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Recent RotoWire Articles Featuring Brandon Hagy
The RotoWire golf crew projected 2021-22 earnings for more than 200 golfers who have PGA Tour cards for this season. Will Justin Thomas top the Official Money list this season?
The RotoWire golf crew ranks the 2021-22 golfers with projected earnings and season outlooks. How high can Jon Rahm fly?
Si Woo Kim has had a lot of success at Sedgefield CC in recent years, and that makes him Greg Vara's pick to lead the charge in the final event of the regular season.
Matthew Wolff has been more down than up this season, but he has had excelled in this event, and Len Hochberg likes his chances to come through in this week's contests on DraftKings.
Past Fantasy Outlooks
Although Hagy sits outside the top 300 in the OWGR, his talent is at a much higher level. He's one of the longest hitters on tour with a solid short game to compliment. His iron play has been the aspect of his game that's held him back. He can be viewed as a cheap option with much more option with the other golfers in his range.
Hagy hit his stride as a rookie throughout the 2016-17 season when he made 17 cuts and racked up over $850k in earnings thanks in part to six top-25s, but a wrist injury cut his 2018 campaign short and he then made just one cut in 13 starts during the 2019 season. He'll be back on the PGA Tour despite finishing outside of the top-250 in the FedEx Cup standings, however, having notched back-to-back top-5s during the Korn Ferry Tour Finals at the Nationwide Children's Hospital Championship and Albertsons Boise Open. Hagy ranked third in driving distance and 27th in SG: Off-the-Tee back in 2017, so there is ball-striking upside upon his return to full health now.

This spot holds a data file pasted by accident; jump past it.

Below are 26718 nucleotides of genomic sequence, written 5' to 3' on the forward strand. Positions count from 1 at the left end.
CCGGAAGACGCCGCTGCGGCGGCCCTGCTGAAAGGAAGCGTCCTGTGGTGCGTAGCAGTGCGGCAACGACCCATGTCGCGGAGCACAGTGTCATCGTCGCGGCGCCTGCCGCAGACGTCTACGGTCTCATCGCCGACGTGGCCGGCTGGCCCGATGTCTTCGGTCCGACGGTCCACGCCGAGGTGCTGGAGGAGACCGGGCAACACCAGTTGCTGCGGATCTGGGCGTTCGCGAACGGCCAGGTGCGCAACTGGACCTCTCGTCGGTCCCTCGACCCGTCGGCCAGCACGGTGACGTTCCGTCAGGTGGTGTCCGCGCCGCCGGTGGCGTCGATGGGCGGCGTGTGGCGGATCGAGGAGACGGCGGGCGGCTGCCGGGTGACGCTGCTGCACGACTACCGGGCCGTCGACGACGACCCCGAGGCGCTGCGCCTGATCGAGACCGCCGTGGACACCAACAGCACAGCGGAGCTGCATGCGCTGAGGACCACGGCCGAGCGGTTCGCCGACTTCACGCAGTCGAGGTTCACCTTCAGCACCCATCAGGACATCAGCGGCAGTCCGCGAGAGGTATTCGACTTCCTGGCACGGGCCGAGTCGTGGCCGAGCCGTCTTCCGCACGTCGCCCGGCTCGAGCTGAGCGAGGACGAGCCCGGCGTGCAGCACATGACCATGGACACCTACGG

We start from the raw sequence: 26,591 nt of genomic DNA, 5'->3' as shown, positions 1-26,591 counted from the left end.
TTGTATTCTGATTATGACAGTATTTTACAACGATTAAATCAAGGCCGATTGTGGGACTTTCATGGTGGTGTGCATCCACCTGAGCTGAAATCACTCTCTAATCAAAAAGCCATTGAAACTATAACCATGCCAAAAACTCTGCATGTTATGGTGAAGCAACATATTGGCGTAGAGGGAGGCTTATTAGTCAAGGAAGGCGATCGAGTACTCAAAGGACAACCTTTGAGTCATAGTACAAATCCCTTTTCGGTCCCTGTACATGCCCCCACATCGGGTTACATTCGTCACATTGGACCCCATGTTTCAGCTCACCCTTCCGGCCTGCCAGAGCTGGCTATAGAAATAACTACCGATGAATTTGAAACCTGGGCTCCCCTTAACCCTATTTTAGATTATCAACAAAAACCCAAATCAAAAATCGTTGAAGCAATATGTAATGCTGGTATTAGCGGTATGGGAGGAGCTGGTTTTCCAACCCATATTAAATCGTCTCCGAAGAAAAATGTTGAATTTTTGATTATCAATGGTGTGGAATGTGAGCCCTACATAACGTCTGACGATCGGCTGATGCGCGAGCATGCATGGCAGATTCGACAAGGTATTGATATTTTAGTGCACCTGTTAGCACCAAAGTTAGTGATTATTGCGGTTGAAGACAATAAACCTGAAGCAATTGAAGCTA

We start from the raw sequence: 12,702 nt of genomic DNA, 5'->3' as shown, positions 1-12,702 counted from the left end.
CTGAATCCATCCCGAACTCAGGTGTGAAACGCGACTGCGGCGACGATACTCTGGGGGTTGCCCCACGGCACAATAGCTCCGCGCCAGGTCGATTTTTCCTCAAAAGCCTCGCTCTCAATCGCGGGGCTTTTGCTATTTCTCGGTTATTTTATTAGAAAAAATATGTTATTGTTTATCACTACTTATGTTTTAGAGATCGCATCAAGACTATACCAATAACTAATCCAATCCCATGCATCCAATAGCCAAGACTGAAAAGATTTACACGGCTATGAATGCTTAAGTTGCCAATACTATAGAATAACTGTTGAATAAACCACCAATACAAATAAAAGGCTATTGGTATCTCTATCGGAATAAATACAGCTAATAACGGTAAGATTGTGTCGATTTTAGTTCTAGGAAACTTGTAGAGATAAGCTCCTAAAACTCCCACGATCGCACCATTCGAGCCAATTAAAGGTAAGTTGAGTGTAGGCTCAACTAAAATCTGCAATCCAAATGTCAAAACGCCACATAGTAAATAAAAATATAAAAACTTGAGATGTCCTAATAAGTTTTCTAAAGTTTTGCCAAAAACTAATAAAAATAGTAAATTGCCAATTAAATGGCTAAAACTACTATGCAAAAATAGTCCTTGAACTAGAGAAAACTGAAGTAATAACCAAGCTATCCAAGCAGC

Hagy didn't have a great rookie season, but he accomplished goal number one of retaining his playing privileges for the upcoming season. Nagy only managed one top-10 all season, but on the bright side, he did make the cut in 17 of 26 starts. Nagy is a bomber, he ranked 3rd on the PGA Tour in driving distance, but 180th in driving accuracy. The good news is, it's much easier to add accuracy than add distance. If Nagy can find some accuracy, it will help him hit more greens, which he ranked 125th last season. Nagy has the tools to improve greatly this season, it's just a matter of whether he does it or not.
Five top-10s and seven top-25s gave Hagy a PGA Tour card, the best finish being a T3 at the Ellie Mae Classic at TPC Stonebrae in July. A long hitter, he ranked second in driving average at 321.7 yards per drive, first in eagles and 11th in scoring average. If he can control his distance – something Tony Finau and Justin Thomas have had to figure out, for example – he's certainly got the length to contend on the PGA Tour. Another key for him, which could lead to early struggles, is working out a gameplan for each course and where his length fits in.
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